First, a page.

Need advice repairing windows via recovery console.

By jreich
Feb 11, 2007
  1. My wife had to cancel a DVD burn yesterday, which for some reason tends to lock up up computer. When she restarted, windows would make it through the POST and proceed to startup, the windows splash screen, but then the screen would go dark. Rebooting into safe mode wouldn't work either. There were no errors, just a dark screen. So I broke out the XP disc and went into setup to try and repair it, but mistakenly went to the recovery console. After realizing my error, I exited and tried to go back in. However, after selecting "enter" I just get a list of drives and partitions. No existing copy of windows found. Oh, yeah, and none of the drive letters are what they should be. C: is now listed as D:, etc.. So I go back into the recovery console and it shows a copy of windows on D:. So I select that and after rummaging around the web, I try and copy ntldr and from the disk. That doesn't solve it. I try bootcfg /rebuild, but it fails to scan saying that my file system may be corrupt and bootcfg can't scan for windows installations. I tried to run chkdsk /repair and after it finished (took about 30 min), I tried the rebuild again with no luck. I have an old 60Gb drive with XP on it that I was able to install and get to run in safe mode, just to back up critical data and I was able to see the other drives and copy all my personal stuff. I am about to give up and do a reformat/reinstall, but now is about the worst possible time so if I can, I'd like to avoid it. Any ideas?
  2. Tmagic650

    Tmagic650 TS Ambassador Posts: 17,233   +234

    "I am about to give up and do a reformat/reinstall, but now is about the worst possible time so if I can, I'd like to avoid it. Any ideas?"

    It's time to give up and reformat... These things always happen at the very worst time
  3. tomrca

    tomrca TS Rookie Posts: 1,000

    I agree with Tmagic
  4. vexhold

    vexhold TS Rookie

    I also agree.. Unfortunately.
  5. jreich

    jreich TS Rookie Topic Starter

    Hey guys,

    Thanks. I thought so, but I was kinda hoping someone knew a trick that I wasn't aware of. At least I didn't lose anything important...
  6. KingCody

    KingCody TS Evangelist Posts: 992   +8


    as others have already mentioned, a format/clean install is in order. but you have already done the hard part, which is backing up your important data.

    reinstalling the OS is the easy part. formatting and installing windows XP is a pretty painless process. in fact, I just formatted/reinstalled two days ago ;)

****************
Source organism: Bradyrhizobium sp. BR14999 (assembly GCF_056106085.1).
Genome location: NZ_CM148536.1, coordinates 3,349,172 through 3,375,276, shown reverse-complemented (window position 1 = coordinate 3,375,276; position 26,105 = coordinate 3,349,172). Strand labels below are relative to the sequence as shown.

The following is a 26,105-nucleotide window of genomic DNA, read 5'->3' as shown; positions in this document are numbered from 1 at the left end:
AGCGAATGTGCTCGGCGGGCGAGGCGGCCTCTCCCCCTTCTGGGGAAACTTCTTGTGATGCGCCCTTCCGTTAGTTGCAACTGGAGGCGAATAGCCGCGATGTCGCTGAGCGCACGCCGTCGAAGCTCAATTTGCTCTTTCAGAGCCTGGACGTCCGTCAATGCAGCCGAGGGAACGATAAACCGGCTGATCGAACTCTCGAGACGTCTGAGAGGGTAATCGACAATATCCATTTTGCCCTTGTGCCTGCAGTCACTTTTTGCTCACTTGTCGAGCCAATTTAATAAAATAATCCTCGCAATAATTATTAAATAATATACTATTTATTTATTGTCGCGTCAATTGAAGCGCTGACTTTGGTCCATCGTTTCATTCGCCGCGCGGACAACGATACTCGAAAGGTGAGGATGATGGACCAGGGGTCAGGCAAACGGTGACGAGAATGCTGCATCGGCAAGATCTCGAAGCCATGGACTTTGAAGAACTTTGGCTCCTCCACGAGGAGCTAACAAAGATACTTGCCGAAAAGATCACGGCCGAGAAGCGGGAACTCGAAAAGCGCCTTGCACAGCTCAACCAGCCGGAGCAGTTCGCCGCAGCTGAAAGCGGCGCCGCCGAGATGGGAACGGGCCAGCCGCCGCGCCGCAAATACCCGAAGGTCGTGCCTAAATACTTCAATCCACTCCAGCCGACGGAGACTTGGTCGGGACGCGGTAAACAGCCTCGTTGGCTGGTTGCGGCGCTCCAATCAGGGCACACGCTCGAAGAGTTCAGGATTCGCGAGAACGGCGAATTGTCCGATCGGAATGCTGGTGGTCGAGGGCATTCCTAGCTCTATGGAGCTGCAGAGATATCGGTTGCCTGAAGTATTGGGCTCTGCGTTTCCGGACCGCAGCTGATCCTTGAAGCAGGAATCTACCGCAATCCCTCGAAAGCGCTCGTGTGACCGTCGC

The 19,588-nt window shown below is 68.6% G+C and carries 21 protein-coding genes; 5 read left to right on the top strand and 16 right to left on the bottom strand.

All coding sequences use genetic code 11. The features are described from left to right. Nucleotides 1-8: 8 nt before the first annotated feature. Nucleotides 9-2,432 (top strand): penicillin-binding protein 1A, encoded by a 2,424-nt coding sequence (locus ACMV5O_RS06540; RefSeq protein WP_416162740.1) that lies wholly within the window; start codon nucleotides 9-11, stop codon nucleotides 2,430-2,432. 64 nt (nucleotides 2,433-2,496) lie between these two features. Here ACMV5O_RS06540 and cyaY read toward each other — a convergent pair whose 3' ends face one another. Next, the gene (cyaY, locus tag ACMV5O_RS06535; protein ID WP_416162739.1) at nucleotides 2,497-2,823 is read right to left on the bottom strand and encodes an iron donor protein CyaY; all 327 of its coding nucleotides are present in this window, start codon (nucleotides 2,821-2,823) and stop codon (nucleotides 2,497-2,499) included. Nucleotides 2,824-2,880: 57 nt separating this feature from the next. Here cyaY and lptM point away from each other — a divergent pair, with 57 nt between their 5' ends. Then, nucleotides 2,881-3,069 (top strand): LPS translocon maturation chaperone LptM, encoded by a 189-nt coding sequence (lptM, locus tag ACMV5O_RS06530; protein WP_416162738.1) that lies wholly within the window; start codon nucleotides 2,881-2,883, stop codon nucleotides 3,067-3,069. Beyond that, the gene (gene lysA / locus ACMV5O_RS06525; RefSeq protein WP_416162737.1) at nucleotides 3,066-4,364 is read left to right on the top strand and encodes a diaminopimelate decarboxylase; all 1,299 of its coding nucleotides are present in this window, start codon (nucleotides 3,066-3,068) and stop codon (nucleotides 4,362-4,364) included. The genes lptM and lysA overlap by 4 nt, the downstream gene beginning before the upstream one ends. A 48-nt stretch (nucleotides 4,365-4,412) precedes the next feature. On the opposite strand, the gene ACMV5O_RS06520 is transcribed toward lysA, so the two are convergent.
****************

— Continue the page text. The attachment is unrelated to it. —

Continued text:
I would however recommend that you partition your hard drive or even better, install the OS on a separate drive altogether (perhaps the "old 60GB drive"?). if the the OS is on it's own drive or partition, then if it ever gets corrupted again, you need only format the OS's drive (or partition). your data will remain on the other drive (or partition) untouched.

    having the OS on a separate physical drive will also improve your overall system performance (as well keep your data untouched on the other drive)

    BTW, welcome to TechSpot

    cheers :wave:
  7. Rick

    Rick TechSpot Staff Posts: 4,573   +65

    You can try, create a bootable Knoppix CD and find out if you can poke around and see your files.

    If you are fortunate enough to be able to read your files, you can copy them to another device.
    This is a very good sign of data corruption. You should run a full drive diagnostic ( ) to test your hard drive and make sure it is good, physical health.
  8. jreich

    jreich TS Rookie Topic Starter


    Thanks for the welcome. I have thought about using the old 60Gb, but it has quite a few miles on it. I currently have a 250Gb partitioned into a 100 and 150 gig drive and a 160 partitioned into two 65 gig drives. For some reason there appears to 20 gig of unpartitioned space on that drive but I can't believe I would have intentionally done that. The existing XP installation is on the 100 Gb drive. I know that's big, but adding HDs is pretty simple. Rick's idea is good. Fortunately, I had that old drive to boot from and I was able to see the drives and data. One thing I didn't do was examine the drive from Windows. Don't know if that would have done any good anyway...
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